Commercial lawn mowers run in rigorous conditions for long hours during the growing season—and that’s year-round in many areas of the country. The machines are often operating 10 to 12 hours each day, providing quality cuts for landscape contractors that depend on their zero-turn lawn mowers to fuel the revenue stream.
Commercial mowers are a key expense for landscapers. How should they finance it?
Ultimately, landscapers are looking to prevent downtime and maintain a professional, high-quality fleet of zero-turn mowers that can stand up to the job. Lawn mower dealers provide options: lease or purchase. Financing programs for both arrangements can give landscape professionals flexibility depending on their goals.
“The classic dilemma for landscape contractors is, if they buy equipment and put it on a longer [financing] term, and they use that equipment heavily, the machine is built for a certain lifecycle and it can wear out and require parts and service,” says Fred Kuhnen, general manager at Advanced Acceptance, a division of First Western Bank & Trust.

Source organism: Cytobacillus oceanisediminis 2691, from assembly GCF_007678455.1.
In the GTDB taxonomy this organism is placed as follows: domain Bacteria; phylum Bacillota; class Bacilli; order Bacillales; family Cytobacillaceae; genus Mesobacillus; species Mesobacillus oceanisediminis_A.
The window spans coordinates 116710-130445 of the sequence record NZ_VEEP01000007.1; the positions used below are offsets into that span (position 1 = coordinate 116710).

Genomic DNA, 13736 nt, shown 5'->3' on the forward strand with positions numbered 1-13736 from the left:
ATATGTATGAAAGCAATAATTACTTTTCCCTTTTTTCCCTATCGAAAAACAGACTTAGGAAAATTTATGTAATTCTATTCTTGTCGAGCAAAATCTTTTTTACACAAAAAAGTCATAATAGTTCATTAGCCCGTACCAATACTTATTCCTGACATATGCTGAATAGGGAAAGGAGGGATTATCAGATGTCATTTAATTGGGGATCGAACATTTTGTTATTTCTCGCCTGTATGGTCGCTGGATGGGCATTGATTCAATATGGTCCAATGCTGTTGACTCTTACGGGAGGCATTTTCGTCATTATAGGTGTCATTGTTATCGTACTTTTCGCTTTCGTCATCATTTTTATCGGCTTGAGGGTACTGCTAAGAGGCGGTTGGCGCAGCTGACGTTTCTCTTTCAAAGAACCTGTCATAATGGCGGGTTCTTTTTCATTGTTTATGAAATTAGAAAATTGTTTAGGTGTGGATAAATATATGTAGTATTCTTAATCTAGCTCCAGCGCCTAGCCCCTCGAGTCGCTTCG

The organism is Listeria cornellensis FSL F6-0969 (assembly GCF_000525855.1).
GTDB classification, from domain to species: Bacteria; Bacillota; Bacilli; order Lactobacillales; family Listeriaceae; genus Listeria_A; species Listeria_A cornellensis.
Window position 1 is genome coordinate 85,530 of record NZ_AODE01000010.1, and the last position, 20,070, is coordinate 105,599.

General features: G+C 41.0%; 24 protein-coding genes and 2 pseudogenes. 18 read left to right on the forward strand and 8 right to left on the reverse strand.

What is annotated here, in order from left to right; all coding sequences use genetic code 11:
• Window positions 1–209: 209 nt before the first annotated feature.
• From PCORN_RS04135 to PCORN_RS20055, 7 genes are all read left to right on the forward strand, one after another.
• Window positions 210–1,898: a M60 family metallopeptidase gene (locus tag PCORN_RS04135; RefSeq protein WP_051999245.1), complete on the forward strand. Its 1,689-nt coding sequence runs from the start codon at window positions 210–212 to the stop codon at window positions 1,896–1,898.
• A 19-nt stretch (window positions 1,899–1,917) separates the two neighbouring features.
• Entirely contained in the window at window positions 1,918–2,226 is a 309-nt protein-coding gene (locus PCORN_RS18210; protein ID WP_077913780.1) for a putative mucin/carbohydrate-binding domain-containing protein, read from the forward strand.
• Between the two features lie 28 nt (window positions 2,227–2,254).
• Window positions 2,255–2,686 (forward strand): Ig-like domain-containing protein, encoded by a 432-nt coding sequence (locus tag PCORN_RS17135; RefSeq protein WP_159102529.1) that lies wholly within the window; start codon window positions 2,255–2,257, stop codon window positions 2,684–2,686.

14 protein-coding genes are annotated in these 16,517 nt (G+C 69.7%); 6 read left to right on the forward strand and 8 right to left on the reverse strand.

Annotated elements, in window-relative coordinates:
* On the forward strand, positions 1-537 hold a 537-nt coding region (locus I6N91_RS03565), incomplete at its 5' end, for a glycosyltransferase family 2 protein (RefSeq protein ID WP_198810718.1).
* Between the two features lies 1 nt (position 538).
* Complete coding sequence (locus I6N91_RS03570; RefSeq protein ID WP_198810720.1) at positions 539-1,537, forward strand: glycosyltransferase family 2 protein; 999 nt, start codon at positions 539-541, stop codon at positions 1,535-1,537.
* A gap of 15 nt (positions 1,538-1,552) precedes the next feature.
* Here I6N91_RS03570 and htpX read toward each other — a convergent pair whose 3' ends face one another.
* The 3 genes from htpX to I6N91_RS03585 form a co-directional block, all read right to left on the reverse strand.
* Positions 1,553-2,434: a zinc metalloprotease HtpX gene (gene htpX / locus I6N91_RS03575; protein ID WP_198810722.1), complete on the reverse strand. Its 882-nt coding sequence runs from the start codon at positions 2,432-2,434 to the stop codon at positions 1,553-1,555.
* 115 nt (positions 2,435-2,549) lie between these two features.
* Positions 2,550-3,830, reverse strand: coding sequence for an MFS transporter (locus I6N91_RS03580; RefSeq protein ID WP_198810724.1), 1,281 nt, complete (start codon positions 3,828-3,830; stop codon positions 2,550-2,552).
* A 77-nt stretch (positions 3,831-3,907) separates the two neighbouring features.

Still, some landscape professionals prefer to purchase their commercial lawn mowers so they will eventually own the equipment in their fleets. They budget for parts and service expenses, and an in-house service technician might handle most mower repairs.
Others prefer to lease for shorter terms—2 years, for example—and then replace mowers that age out of the lease with new equipment, constantly refreshing their fleets.
When financing lawn mowers for a professional landscape business, owners must consider: 1) the size of the fleet, and how often they want to refresh that fleet with new commercial lawn mowers; 2) the budget for purchasing/leasing equipment; 3) the cost of parts and service for machines no longer on warranty (in a purchase situation).